Graves are maintained by the Commonwealth War Graves Commission predominantly for Commonwealth armed forces personnel who lost their lives in the first and second world wars. Since January 1948, all service personnel who die in military service and receive what we call a service-funded funeral are entitled to have their grave marked with a military pattern memorial regardless of the circumstances of the individual’s death. If their next of kin chooses to mark their grave with a military pattern headstone, my Department will offer to maintain that headstone and grave at public expense. Families are free to choose to mark the grave with a private memorial. In those cases, the MOD does not maintain the grave.

I am very grateful to the Minister for that helpful answer. A constituent came to see me recently to tell me that her son, who served in the armed forces and was killed in a terrorist attack, could not have his grave tended by the Commonwealth War Graves Commission because he was not killed in active service. Could the Minister confirm whether that is right or not, whether there should be such a distinction and whether anything can be done to help my constituent?

I am very grateful to my hon. Friend for that question and I know that he wrote to the Ministry of Defence only last week; in fact, I saw the letter this morning. I am more than happy to meet him to discuss the matter, because I think it may not be quite as simple as it appears at first blush. I am sure we can find a way of resolving it and am happy to meet both him and, of course, his constituent.

First, may I declare an interest as a Commonwealth War Graves Commissioner? The question that has just been asked relates to the confusion between MOD graves and Commonwealth war graves. Is the Minister aware that the MOD maintains large numbers of non-commissioned headstones in Germany? Will she have a look at what plans are in place to maintain those graves post-2014, after the British Army withdraws from Germany?

The anomaly is not acceptable, because post-1945 war graves have not been maintained by the Commonwealth War Graves Commission. I would suggest that this is in breach of the armed forces covenant. If there is a will, there is a way. The CWGC should be allowed to take over and maintain those graves of military personnel who have died since 1945.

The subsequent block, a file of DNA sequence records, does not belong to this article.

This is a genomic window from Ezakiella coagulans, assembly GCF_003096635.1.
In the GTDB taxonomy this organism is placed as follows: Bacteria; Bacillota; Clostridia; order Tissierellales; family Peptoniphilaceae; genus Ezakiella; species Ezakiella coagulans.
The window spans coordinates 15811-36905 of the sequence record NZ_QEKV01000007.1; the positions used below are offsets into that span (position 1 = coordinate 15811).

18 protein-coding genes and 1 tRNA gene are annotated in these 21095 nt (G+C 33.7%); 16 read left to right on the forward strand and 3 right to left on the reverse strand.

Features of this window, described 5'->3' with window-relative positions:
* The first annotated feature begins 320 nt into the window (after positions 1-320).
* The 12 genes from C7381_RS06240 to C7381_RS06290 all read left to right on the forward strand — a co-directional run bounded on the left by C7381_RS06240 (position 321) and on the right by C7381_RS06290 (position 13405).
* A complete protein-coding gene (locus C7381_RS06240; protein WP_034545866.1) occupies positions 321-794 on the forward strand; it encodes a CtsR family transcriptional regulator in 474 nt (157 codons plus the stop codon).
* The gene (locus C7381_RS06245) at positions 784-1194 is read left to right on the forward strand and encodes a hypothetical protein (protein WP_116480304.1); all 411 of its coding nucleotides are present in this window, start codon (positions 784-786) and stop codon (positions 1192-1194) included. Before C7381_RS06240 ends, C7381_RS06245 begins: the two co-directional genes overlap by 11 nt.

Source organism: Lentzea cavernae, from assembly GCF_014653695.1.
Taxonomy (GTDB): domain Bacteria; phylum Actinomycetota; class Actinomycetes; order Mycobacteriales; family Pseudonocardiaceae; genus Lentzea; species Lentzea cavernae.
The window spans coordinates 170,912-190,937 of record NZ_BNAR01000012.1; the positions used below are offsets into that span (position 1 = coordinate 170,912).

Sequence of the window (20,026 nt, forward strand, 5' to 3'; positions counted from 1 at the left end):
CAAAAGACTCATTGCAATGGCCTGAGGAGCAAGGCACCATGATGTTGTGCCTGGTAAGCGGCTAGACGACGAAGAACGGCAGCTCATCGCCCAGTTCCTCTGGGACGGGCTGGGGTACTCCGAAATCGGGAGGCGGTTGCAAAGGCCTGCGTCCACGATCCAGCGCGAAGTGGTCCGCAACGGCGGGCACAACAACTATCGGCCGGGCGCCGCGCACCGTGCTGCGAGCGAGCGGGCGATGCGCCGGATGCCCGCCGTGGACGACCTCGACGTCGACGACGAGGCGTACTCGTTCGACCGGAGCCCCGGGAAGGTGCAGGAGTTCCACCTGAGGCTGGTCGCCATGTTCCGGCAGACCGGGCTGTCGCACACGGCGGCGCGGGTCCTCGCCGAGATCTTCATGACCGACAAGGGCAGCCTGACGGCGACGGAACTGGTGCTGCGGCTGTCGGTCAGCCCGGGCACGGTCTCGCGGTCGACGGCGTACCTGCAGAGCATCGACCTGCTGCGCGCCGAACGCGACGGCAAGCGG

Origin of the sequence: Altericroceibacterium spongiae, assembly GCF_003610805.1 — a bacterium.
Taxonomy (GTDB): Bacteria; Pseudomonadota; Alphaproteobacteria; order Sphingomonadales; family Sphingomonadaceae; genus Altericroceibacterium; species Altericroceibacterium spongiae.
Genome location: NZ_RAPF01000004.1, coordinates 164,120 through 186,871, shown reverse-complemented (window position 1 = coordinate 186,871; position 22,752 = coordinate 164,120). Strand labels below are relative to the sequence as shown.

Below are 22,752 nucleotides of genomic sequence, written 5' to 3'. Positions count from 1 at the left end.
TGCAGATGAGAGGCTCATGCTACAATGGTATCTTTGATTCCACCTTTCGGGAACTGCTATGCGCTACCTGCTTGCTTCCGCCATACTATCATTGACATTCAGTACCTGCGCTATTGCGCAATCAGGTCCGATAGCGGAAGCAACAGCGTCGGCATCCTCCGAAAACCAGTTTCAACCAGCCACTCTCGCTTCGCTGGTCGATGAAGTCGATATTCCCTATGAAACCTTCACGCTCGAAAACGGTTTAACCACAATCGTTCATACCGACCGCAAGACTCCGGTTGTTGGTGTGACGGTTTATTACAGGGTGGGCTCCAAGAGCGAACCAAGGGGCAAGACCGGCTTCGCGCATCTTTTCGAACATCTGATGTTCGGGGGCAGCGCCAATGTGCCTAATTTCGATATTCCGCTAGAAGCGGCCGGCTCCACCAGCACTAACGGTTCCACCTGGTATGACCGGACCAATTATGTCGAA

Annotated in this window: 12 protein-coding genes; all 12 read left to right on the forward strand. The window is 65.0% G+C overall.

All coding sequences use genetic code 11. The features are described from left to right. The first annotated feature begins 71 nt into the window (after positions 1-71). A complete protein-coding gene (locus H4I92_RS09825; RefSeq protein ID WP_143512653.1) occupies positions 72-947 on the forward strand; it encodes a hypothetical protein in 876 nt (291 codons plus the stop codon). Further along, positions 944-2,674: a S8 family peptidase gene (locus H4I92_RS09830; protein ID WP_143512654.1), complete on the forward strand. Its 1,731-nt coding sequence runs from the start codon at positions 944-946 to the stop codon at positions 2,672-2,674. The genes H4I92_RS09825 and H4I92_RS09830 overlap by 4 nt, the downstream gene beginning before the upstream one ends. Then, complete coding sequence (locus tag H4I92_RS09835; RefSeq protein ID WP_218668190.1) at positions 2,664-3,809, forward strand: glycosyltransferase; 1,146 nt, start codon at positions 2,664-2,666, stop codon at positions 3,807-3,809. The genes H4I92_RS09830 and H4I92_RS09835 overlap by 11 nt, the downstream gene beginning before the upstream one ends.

Again, I am very grateful for those comments and happily take them on board. I am happy to look at the issue and report back both to the hon. Gentleman and to the hon. Member for North Durham (Mr Jones).

If the Minister is able to induce happiness in the hon. Member for Colchester (Sir Bob Russell), it will be regarded, I think, by all as a great triumph.


17. What recent assessment he has made of the effectiveness of the UK’s contribution to the future stability of Afghanistan. (905532)

The United Kingdom can be proud of its achievements in Afghanistan. The terrorist threat from the region has substantially reduced. We have helped to build the Afghan national security forces, which are now 330,000-strong and lead on providing security. The United Kingdom remains committed to supporting the new Afghan Government and the Afghan forces as part of the new NATO mission after 2014.

As a new Defence Secretary—I congratulate him on his appointment—my right hon. Friend may not be aware of my view that strategic bases are necessary if the hard-fought gains in Afghanistan are not to unravel. Given that we ourselves are not going to provide such a strategic base, what news does he have of whether the Americans will do so, given the recent welcome sign of an agreement between them and the Afghan Government?